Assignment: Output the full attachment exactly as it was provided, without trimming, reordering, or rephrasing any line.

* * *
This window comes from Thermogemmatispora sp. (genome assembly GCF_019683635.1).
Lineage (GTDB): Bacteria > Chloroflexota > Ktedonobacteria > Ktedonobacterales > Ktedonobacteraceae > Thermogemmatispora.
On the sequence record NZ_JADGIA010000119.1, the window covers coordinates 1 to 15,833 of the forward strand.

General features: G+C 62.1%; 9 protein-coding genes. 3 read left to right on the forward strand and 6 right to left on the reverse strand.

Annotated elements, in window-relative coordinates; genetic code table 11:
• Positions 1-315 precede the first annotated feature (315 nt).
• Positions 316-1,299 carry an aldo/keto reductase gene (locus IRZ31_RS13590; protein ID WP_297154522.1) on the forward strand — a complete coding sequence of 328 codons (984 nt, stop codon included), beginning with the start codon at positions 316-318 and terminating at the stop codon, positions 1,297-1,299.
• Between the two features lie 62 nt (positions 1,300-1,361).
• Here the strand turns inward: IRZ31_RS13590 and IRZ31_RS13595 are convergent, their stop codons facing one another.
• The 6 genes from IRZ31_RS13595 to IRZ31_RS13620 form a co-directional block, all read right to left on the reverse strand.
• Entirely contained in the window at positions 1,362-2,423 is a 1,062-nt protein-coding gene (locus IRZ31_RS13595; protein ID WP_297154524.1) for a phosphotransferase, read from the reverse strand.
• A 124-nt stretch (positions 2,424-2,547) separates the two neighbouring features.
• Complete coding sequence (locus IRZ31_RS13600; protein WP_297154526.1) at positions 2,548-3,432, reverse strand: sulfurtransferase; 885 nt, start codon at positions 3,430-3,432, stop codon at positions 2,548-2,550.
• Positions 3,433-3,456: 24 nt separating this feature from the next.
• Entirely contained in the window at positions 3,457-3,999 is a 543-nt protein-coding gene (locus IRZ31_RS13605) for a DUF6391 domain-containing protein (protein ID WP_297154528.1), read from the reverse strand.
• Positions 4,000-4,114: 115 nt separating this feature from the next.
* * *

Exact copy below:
This window comes from Thermogemmatispora sp. (genome assembly GCF_019683635.1).
Lineage (GTDB): Bacteria > Chloroflexota > Ktedonobacteria > Ktedonobacterales > Ktedonobacteraceae > Thermogemmatispora.
On the sequence record NZ_JADGIA010000119.1, the window covers coordinates 1 to 15,833 of the forward strand.

General features: G+C 62.1%; 9 protein-coding genes. 3 read left to right on the forward strand and 6 right to left on the reverse strand.

Annotated elements, in window-relative coordinates; genetic code table 11:
• Positions 1-315 precede the first annotated feature (315 nt).
• Positions 316-1,299 carry an aldo/keto reductase gene (locus IRZ31_RS13590; protein ID WP_297154522.1) on the forward strand — a complete coding sequence of 328 codons (984 nt, stop codon included), beginning with the start codon at positions 316-318 and terminating at the stop codon, positions 1,297-1,299.
• Between the two features lie 62 nt (positions 1,300-1,361).
• Here the strand turns inward: IRZ31_RS13590 and IRZ31_RS13595 are convergent, their stop codons facing one another.
• The 6 genes from IRZ31_RS13595 to IRZ31_RS13620 form a co-directional block, all read right to left on the reverse strand.
• Entirely contained in the window at positions 1,362-2,423 is a 1,062-nt protein-coding gene (locus IRZ31_RS13595; protein ID WP_297154524.1) for a phosphotransferase, read from the reverse strand.
• A 124-nt stretch (positions 2,424-2,547) separates the two neighbouring features.
• Complete coding sequence (locus IRZ31_RS13600; protein WP_297154526.1) at positions 2,548-3,432, reverse strand: sulfurtransferase; 885 nt, start codon at positions 3,430-3,432, stop codon at positions 2,548-2,550.
• Positions 3,433-3,456: 24 nt separating this feature from the next.
• Entirely contained in the window at positions 3,457-3,999 is a 543-nt protein-coding gene (locus IRZ31_RS13605) for a DUF6391 domain-containing protein (protein ID WP_297154528.1), read from the reverse strand.
• Positions 4,000-4,114: 115 nt separating this feature from the next.